In ESPN’s list of the top 50 athletes of the 20th century, 49 of them relied on two legs to help them achieve their athletic glory. Only one — ranked 35th of the 50 — relied on four legs, which is usually the case with horses.
But this was not your usual horse. This was Secretariat, “Big Red” as he was called, arguably the greatest racehorse of all time. In 1973, when this son of Bold Ruler and Somethingroyal won the Triple Crown, he was the first horse to do so in 25 years, and he set a world record in two of those three races (a malfunctioning clock in the other race, the Preakness, prevented him from setting a record there as well). In the Kentucky Derby, which he won by 2 and 1/2 lengths, Secretariat crossed the finish line in 1:59.25, becoming the only horse ever to break two minutes.
But it was in the Triple Crown’s final leg, the Belmont Stakes, that Secretariat became a legend by winning in a world-record time of 2:24 and finishing an astonishing 31 lengths ahead of his nearest rival. The gap between Secretariat and the second-place horse, Twice A Prince, was so wide that CBS Television, which broadcast the race, had to use its widest-angle lens and even then it barely was able to fit the two horses in the same shot.
And history was made. The following week “Big Red” was on the cover of Time, Newsweek, and Sports Illustrated. That year he earned “Horse of the Year” for the second year in a row. “Big Red” fever became so widespread, the William Morris Agency was hired to oversee his personal appearances. Not since Seabiscuit in the 1930s had a horse so captured the imagination of America, and the speculation over which of those two magnificent animals would prevail in a head-to-head duel is debated in bars and race tracks even today. Most give the nod to “Big Red.”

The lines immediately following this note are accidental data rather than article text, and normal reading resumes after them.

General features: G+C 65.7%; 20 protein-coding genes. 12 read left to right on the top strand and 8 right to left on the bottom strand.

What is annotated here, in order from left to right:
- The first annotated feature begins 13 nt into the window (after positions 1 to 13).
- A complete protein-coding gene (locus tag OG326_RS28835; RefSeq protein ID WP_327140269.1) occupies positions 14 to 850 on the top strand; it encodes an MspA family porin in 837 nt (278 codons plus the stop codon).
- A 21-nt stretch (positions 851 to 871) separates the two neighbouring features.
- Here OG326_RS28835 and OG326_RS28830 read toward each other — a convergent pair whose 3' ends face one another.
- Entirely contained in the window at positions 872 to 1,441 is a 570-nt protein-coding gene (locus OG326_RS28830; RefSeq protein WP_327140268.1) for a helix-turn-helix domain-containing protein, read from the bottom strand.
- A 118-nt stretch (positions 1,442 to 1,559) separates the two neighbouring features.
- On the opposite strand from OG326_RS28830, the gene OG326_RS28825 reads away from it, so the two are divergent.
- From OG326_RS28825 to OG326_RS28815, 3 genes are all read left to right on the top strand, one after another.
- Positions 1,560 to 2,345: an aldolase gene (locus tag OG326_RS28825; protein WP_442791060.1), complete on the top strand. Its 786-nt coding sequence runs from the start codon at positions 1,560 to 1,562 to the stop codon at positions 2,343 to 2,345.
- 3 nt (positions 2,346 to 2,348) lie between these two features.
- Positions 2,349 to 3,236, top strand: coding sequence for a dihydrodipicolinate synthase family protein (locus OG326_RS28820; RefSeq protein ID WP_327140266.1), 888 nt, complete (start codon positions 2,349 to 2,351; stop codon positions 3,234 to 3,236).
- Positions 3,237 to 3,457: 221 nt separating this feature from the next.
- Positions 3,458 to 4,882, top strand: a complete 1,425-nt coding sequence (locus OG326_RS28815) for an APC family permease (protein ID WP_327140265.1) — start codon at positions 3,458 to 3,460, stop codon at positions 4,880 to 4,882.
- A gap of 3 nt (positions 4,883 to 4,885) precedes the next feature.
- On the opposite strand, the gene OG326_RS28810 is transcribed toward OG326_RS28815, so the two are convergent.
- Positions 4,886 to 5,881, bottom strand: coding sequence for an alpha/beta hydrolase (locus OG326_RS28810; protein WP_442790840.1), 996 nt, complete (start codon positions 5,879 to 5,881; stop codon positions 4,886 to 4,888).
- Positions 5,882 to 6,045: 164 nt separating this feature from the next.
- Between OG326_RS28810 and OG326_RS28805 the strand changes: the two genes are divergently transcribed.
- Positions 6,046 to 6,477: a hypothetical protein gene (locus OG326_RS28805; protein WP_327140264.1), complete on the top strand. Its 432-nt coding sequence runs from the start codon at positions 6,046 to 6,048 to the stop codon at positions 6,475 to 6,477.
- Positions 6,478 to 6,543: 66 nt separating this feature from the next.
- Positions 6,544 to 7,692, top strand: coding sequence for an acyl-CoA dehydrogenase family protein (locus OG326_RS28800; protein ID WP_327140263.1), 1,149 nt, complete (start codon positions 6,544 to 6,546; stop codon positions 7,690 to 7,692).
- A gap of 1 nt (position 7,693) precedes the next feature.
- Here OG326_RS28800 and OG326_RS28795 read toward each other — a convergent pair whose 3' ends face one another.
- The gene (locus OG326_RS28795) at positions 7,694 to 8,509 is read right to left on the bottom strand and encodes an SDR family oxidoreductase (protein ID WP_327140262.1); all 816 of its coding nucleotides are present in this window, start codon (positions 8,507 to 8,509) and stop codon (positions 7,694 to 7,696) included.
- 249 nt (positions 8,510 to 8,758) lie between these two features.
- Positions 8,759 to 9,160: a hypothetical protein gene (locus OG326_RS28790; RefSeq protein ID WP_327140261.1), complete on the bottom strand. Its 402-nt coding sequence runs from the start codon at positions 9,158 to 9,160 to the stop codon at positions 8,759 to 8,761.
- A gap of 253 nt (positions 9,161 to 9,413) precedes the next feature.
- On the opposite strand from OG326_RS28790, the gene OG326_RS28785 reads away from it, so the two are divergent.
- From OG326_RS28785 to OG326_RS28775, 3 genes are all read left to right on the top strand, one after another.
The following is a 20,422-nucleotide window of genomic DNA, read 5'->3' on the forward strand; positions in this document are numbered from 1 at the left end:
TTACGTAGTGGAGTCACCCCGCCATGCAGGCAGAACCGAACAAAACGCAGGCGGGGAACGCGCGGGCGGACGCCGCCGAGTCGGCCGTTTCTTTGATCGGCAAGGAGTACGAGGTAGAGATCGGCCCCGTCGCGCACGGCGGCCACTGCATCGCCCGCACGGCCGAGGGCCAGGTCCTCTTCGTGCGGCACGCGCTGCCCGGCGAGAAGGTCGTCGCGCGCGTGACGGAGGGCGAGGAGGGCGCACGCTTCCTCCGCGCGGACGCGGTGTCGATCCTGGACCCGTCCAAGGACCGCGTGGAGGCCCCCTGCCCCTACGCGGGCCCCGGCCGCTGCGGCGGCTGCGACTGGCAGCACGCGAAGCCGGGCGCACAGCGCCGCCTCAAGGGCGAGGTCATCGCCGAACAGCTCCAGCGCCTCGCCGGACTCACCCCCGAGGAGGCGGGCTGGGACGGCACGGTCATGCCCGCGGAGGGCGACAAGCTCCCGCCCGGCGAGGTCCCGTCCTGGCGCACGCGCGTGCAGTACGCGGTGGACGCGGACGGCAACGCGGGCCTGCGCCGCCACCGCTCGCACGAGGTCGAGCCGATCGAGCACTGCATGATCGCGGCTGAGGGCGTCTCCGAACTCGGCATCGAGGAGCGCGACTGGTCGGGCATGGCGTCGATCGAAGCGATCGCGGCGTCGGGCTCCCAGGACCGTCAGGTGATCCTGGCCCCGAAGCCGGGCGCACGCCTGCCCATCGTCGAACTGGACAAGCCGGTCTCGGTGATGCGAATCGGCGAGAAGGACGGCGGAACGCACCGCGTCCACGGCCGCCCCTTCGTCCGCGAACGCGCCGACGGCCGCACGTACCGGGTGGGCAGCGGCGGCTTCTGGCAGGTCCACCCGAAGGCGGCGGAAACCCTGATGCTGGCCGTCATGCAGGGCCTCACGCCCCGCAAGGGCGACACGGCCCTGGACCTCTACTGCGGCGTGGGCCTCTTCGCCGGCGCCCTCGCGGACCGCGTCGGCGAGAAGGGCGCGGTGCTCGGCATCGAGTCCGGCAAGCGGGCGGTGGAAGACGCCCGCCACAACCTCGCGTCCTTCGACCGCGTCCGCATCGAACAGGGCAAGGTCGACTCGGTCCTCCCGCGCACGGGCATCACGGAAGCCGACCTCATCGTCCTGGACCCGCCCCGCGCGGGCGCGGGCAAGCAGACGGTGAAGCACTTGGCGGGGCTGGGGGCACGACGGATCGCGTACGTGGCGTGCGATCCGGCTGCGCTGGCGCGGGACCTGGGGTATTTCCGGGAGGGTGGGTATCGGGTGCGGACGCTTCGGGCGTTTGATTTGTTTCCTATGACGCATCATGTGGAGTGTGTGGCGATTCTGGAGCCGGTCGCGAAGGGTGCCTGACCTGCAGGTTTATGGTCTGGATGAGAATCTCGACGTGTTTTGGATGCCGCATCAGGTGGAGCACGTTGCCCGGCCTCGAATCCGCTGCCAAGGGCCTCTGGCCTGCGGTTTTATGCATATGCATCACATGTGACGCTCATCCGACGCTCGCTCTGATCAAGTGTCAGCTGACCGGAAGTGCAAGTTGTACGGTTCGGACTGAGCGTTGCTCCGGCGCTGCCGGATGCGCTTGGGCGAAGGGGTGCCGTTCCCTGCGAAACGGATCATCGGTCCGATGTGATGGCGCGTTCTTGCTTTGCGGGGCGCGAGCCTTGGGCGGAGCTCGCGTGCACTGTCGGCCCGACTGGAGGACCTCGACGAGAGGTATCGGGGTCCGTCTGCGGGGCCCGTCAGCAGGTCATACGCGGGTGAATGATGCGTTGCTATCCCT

After the Belmont Stakes, Secretariat raced six more times, winning four and finishing second twice. In November of ’73 he was retired and put to stud at the Clairborne Farm in Kentucky, and although he sired more than 600 foals in a stud career spanning 16 years, including the 1988 Preakness and Belmont Stakes winner, Risen Star, none of his offspring could ever match the standard he set.
Suffering from the terrible pain of laminitis, a hoof disease, Secretariat was given a lethal injection and died this week (Oct. 4) in 1989. An autopsy revealed that his heart was more than twice as large as that of the average horse, which only confirmed medically what Secretariat’s legions of fans instinctively had known all along.